Our hood: Mililani


Our hood is a series spotlighting the neighborhoods the Frolic team calls home. Here are favorite places and eats in Thomas Obungen’s Mililani.

Mililani Mauka Ravine ParkFrom the manicured lawns of Mauka to the rolling hills and cookie-cutter homes in Mililani Town, I’ve always felt proud to call MillVille home.

As one of Oahu’s first master-planned communities, Mililani is tailored to a T — a far cry from its former pineapple and sugarcane days. Spanning 10.5 square miles of Oahu’s central plateau, it was incorporated as part of the new towns movement, a post-WWII building boom that advocated for purpose-driven community planning that catered to the needs of its residents.

I made Longs a part of my day, everyday for after school snacks and stationary.

I made Longs a part of my day, every day, for after-school snacks and stationery.

Lexus RX330. Unofficial vehicle of Mililani soccer moms.

Lexus RX330. Unofficial car of Mililani soccer moms.

The Town Center of Mililani was the center of my high school universe. Yes, it’s a desolate pinkish-gray sea of medical and financial offices with a sprinkling of chain eateries. But, going movies? Town Center. Going eat? Town Center. Going hang out? Town Center.

Once you escape the humdrum of chain restaurants, endless lines at Walmart and invites to your neighbors’ kids’ birthday at Rec 5, there’s a lot more to this bedroom community than your dentist’s office and another version of tableside caesar salad.

I escaped — all the way to the Golden State for a couple years. That’s when my appreciation for my hometown soared. Despite its dizzying mainland facade, Mililani’s hyper-local sense of community is unparalleled.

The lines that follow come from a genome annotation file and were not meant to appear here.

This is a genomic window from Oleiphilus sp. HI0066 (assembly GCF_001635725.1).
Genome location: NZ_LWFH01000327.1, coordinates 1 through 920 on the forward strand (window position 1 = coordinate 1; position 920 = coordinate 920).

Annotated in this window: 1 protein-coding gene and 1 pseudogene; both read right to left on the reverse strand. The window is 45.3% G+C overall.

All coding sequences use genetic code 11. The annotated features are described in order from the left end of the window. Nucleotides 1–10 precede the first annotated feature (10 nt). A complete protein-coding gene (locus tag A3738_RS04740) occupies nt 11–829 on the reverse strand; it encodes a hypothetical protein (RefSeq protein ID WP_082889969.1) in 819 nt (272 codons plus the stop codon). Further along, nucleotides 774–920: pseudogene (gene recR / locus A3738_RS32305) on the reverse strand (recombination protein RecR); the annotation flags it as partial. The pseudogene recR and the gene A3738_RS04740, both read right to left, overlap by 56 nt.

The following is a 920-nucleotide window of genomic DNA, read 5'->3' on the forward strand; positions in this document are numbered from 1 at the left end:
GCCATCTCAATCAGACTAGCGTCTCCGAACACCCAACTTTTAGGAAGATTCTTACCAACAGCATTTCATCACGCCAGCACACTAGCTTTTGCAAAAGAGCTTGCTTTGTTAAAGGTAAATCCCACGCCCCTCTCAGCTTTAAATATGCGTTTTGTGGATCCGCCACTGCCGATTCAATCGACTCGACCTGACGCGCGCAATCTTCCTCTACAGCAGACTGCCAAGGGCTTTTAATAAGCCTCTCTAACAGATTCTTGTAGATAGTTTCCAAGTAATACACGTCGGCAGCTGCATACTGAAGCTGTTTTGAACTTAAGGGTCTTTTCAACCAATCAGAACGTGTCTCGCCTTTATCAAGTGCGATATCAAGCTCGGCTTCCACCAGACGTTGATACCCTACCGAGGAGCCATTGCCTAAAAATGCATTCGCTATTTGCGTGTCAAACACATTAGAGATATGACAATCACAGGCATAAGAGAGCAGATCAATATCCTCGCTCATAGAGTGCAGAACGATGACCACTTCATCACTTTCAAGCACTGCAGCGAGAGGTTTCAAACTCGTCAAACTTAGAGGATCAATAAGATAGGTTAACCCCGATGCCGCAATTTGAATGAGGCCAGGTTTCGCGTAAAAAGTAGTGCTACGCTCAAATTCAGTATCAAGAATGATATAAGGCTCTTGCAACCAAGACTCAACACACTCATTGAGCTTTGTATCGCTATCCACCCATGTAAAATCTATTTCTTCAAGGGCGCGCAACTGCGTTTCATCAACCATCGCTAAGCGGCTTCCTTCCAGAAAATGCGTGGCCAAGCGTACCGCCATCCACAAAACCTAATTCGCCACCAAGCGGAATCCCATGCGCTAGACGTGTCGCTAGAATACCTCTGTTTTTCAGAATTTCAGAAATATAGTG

Po Sing Kitchen

Growing up, after getting our matching buzzcuts at Supercuts in Mililani Marketplace my dad would always treat me to a Pepsi Icee and some roast pork from Po Sing Kitchen. A mainstay in the shopping center anchored by Safeway, Po Sing is one of the few mom-and-pop establishments that have stood the test of time. I mean, who can resist a window of crispy meat slabs begging to be hacked into bite-size pieces?

The skin crackles with an audible crunch to reveal tender layers of meat and fat that just melt on your tongue. I dare you to find a crispier siu yuk outside of Chinatown. And although the prices have crept up over time, the roast pork still beckons me back to Central Oahu from time to time.


It’s a mini mart! It’s a vape shop! It’s a poke stand! Actually it’s all of those, and then some. A rather new blip on my radar, Golden Mart is one of those hidden nuggets I can’t believe I never discovered until recently. It’s the best place to stop before a soccer game at 16 Acres to stock up on fresh poke, fried chicken, spam musubi, boiled peanuts and some ice to cool down your 10-pack of Capri Sun.

I really enjoy Uncle Eddie’s spicy ahi poke, which is a drier style than its mayo-laden cousin and uses Korean chili pepper flakes rather than Sriracha to kick the heat up. It’s dotted with bits and pieces of limu and white onion for a crunchy contrast to the soft cubes of ahi.